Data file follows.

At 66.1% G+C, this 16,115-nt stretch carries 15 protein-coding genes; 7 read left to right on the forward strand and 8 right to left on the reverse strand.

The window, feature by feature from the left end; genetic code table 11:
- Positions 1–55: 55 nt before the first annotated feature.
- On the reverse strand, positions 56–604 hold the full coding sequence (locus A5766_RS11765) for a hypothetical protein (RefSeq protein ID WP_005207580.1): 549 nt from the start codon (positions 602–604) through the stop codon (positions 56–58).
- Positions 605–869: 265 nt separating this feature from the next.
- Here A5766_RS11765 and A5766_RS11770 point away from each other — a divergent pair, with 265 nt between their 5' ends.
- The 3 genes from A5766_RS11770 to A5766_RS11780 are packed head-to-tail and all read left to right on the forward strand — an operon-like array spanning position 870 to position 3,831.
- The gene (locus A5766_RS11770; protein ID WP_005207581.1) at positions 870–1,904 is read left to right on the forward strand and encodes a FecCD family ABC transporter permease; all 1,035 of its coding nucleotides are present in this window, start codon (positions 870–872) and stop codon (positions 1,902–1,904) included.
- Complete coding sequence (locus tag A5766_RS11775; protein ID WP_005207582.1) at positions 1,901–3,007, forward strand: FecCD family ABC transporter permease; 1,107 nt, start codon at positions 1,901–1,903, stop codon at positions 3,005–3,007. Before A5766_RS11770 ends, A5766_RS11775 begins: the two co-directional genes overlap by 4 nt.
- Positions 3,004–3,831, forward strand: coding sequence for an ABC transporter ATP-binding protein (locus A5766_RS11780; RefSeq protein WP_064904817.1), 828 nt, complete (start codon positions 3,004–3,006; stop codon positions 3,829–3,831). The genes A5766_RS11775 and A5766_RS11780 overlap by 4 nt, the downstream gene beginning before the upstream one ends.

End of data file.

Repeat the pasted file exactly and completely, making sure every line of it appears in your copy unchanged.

At 66.1% G+C, this 16,115-nt stretch carries 15 protein-coding genes; 7 read left to right on the forward strand and 8 right to left on the reverse strand.

The window, feature by feature from the left end; genetic code table 11:
- Positions 1–55: 55 nt before the first annotated feature.
- On the reverse strand, positions 56–604 hold the full coding sequence (locus A5766_RS11765) for a hypothetical protein (RefSeq protein ID WP_005207580.1): 549 nt from the start codon (positions 602–604) through the stop codon (positions 56–58).
- Positions 605–869: 265 nt separating this feature from the next.
- Here A5766_RS11765 and A5766_RS11770 point away from each other — a divergent pair, with 265 nt between their 5' ends.
- The 3 genes from A5766_RS11770 to A5766_RS11780 are packed head-to-tail and all read left to right on the forward strand — an operon-like array spanning position 870 to position 3,831.
- The gene (locus A5766_RS11770; protein ID WP_005207581.1) at positions 870–1,904 is read left to right on the forward strand and encodes a FecCD family ABC transporter permease; all 1,035 of its coding nucleotides are present in this window, start codon (positions 870–872) and stop codon (positions 1,902–1,904) included.
- Complete coding sequence (locus tag A5766_RS11775; protein ID WP_005207582.1) at positions 1,901–3,007, forward strand: FecCD family ABC transporter permease; 1,107 nt, start codon at positions 1,901–1,903, stop codon at positions 3,005–3,007. Before A5766_RS11770 ends, A5766_RS11775 begins: the two co-directional genes overlap by 4 nt.
- Positions 3,004–3,831, forward strand: coding sequence for an ABC transporter ATP-binding protein (locus A5766_RS11780; RefSeq protein WP_064904817.1), 828 nt, complete (start codon positions 3,004–3,006; stop codon positions 3,829–3,831). The genes A5766_RS11775 and A5766_RS11780 overlap by 4 nt, the downstream gene beginning before the upstream one ends.